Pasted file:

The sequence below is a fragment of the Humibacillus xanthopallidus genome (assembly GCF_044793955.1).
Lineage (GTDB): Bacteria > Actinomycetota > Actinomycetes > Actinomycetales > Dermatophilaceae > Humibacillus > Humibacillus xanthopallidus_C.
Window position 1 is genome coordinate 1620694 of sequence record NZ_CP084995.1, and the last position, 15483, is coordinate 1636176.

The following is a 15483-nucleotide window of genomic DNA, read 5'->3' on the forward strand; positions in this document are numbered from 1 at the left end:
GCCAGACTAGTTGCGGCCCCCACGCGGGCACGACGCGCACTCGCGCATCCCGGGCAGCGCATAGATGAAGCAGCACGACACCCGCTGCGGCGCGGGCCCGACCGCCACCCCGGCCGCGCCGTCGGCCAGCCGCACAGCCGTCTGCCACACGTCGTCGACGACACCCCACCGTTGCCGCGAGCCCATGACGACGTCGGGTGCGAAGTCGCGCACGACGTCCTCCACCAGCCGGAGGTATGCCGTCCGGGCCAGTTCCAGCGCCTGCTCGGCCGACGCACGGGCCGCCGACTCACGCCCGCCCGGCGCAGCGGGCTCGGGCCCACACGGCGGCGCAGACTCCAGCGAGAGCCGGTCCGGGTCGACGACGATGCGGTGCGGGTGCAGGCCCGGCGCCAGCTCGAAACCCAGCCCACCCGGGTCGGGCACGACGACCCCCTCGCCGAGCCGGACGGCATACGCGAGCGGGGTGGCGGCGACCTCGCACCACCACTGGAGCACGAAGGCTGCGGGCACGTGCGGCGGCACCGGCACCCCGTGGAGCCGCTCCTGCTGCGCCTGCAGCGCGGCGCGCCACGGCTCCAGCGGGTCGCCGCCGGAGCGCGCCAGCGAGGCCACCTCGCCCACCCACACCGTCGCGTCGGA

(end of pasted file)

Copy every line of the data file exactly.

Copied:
The sequence below is a fragment of the Humibacillus xanthopallidus genome (assembly GCF_044793955.1).
Lineage (GTDB): Bacteria > Actinomycetota > Actinomycetes > Actinomycetales > Dermatophilaceae > Humibacillus > Humibacillus xanthopallidus_C.
Window position 1 is genome coordinate 1620694 of sequence record NZ_CP084995.1, and the last position, 15483, is coordinate 1636176.

The following is a 15483-nucleotide window of genomic DNA, read 5'->3' on the forward strand; positions in this document are numbered from 1 at the left end:
GCCAGACTAGTTGCGGCCCCCACGCGGGCACGACGCGCACTCGCGCATCCCGGGCAGCGCATAGATGAAGCAGCACGACACCCGCTGCGGCGCGGGCCCGACCGCCACCCCGGCCGCGCCGTCGGCCAGCCGCACAGCCGTCTGCCACACGTCGTCGACGACACCCCACCGTTGCCGCGAGCCCATGACGACGTCGGGTGCGAAGTCGCGCACGACGTCCTCCACCAGCCGGAGGTATGCCGTCCGGGCCAGTTCCAGCGCCTGCTCGGCCGACGCACGGGCCGCCGACTCACGCCCGCCCGGCGCAGCGGGCTCGGGCCCACACGGCGGCGCAGACTCCAGCGAGAGCCGGTCCGGGTCGACGACGATGCGGTGCGGGTGCAGGCCCGGCGCCAGCTCGAAACCCAGCCCACCCGGGTCGGGCACGACGACCCCCTCGCCGAGCCGGACGGCATACGCGAGCGGGGTGGCGGCGACCTCGCACCACCACTGGAGCACGAAGGCTGCGGGCACGTGCGGCGGCACCGGCACCCCGTGGAGCCGCTCCTGCTGCGCCTGCAGCGCGGCGCGCCACGGCTCCAGCGGGTCGCCGCCGGAGCGCGCCAGCGAGGCCACCTCGCCCACCCACACCGTCGCGTCGGA